Marketing says that Good News is Megan’s debut album. That’s semantic nonsense. Megan has put out a ton of music before this moment, and last year’s Fever did everything an album is supposed to do. Good News isn’t an arrival, but it is a coronation. Megan’s made a big A-list rap album without capitulating to rap trends, forcing the genre to bend its way toward her. There are plenty of big-name guests on Good News. But most of them — DaBaby, 2 Chainz, City Girls — are rappers capable of adjusting to Megan’s bawdy, punchline-heavy style. No matter who’s on a track with her, Megan controls the party.

Good News isn’t a melodic rap album. It’s a rap album. Megan sings exactly once: On the strange and awkward synthpop experiment “Don’t Rock Me To Sleep,” which sounds a whole lot like Empire Of The Sun. Most of the time, Megan is in her comfort zone, flexing hard about her own horniness. The beats are bright and clear and bass-heavy, and many are built on samples of classics from across rap’s history: Michel’e’s “Something In My Heart,” Naughty By Nature’s “O.P.P.,” Juvenile’s “Rodeo,” Webbie and Trina’s “Bad Bitch.” On tracks like these, Megan fluidly switches up cadences and broadcasts a towering toughness. She sounds unstoppable.

There is a whole lot of sex on Good News. If you want to appreciate the album, you will have to accept that. At this point, after “Big Ole Freak” and “Cash Shit” and “Captain Hook” and “WAP,” nobody should be surprised that Megan likes to talk about fucking. But it’s still a blast to hear her having so much fun with it, doing it with such casually nasty eloquence. Megan ain’t playing nice for no fucking plane ticket, and she ain’t coming over till she knows how big your dick is. She won’t kiss you because she knows you been eating ass. She’s saucy like a barbecue, but you won’t get your baby back. She wouldn’t call it macking; she calls it speaking with passion. And she doesn’t call it seducing; she moves on it, then she has it.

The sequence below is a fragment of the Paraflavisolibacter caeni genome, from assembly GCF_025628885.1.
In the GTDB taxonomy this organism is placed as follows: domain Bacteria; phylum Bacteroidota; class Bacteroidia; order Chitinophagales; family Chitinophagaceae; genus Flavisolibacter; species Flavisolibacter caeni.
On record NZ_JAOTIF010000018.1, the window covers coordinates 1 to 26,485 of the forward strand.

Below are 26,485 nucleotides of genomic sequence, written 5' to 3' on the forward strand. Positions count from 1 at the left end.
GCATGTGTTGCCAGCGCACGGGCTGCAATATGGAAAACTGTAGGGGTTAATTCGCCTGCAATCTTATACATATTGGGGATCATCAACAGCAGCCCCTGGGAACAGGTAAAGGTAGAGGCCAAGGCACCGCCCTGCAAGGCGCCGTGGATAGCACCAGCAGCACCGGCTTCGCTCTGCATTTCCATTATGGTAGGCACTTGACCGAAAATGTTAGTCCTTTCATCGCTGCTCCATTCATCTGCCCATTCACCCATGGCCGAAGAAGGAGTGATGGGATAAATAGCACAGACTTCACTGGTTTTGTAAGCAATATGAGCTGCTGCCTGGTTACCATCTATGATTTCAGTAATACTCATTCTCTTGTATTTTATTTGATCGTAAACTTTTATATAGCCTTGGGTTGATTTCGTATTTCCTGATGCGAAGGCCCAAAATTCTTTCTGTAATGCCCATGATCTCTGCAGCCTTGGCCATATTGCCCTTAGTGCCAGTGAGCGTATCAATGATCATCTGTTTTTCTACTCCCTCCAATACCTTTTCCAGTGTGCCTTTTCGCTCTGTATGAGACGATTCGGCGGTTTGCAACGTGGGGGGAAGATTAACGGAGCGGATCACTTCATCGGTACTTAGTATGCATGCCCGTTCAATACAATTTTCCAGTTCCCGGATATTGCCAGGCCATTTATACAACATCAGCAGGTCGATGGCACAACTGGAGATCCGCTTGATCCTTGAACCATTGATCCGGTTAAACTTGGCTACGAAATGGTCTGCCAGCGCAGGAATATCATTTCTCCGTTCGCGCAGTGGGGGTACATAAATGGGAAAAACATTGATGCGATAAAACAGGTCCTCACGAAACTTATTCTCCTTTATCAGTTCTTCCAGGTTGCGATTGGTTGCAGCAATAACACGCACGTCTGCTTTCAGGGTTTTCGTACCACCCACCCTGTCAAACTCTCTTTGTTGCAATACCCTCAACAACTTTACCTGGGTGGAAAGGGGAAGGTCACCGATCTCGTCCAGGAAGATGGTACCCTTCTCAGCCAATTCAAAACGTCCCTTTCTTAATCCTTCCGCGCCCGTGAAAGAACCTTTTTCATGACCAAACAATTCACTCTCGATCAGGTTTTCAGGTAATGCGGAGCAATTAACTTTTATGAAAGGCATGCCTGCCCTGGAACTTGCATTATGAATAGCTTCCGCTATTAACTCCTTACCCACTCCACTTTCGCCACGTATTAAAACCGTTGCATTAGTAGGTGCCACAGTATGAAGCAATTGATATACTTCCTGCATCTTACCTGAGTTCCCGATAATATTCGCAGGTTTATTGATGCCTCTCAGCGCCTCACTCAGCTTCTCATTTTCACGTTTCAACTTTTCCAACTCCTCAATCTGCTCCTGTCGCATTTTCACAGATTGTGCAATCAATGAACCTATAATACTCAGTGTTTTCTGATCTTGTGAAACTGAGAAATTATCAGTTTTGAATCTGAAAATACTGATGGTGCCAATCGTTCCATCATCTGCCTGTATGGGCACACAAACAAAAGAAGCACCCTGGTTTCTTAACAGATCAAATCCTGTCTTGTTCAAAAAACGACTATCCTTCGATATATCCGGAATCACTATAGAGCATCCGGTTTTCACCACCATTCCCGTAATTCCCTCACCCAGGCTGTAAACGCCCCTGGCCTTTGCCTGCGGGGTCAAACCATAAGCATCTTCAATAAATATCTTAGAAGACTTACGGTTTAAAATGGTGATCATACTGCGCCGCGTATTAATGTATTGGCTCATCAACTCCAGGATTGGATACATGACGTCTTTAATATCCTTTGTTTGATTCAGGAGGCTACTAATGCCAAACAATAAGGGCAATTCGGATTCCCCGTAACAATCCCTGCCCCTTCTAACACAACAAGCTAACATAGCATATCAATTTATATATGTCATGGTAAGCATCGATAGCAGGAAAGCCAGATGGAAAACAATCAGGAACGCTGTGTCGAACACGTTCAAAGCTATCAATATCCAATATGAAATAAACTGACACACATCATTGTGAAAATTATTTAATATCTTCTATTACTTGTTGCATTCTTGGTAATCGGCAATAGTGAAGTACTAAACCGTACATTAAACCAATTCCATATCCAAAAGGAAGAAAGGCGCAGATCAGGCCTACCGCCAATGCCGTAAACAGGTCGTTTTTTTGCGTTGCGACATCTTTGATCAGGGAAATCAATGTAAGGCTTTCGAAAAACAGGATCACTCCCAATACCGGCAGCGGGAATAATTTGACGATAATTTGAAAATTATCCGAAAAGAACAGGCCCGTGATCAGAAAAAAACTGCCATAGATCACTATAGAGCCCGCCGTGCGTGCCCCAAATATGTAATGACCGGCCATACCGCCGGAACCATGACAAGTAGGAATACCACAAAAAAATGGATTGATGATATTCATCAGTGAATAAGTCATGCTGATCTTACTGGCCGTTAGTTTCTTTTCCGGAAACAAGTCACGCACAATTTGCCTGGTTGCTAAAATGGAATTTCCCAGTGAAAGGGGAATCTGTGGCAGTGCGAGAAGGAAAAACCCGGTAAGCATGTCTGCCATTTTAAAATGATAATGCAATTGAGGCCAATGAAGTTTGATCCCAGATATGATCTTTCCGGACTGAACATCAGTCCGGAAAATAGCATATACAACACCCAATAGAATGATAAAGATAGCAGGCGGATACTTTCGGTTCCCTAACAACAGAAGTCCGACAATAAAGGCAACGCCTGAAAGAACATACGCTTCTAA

Megan makes all this sound easy, but she’s just as effortless when she’s talking about her craft: “Why I gotta prove myself to bitches that I’m better than?/ As if I wasn’t at radio stations going Super Saiyan.” And even when she’s talking about life-altering traumas, she uses it as fuel. There are some truly sad lines on the album: “Bullet wounds, backstabs/ Mama died, still sad/ At war with myself/ In my head, bitch, it’s Baghdad.” But even when she’s dealing with her own demons, Megan keeps her pride and her composure. She is, after all, the rapper who turned her own shooting into a declaration of dominance.

There’s not too much bad news on Good News. There aren’t many experiments, either. Other than the synthpop of “Don’t Rock Me To Sleep” and the Popcaan-assisted reggae of “Intercourse,” every song on Good News is lively, funky party-rap. Sometimes, that sound wears thin. I can’t figure out, for instance, why the genuinely irritating “Body” is a single. Mostly, though, Good News is a supremely fun rap record that succeeds on its own terms. Like Invasion Of Privacy, the 2018 debut from Megan’s “WAP” collaborator Cardi B, Good News is a display of brassy determination, undeniable skill, and pop savvy. It would be a star-making performance if Megan wasn’t already a star.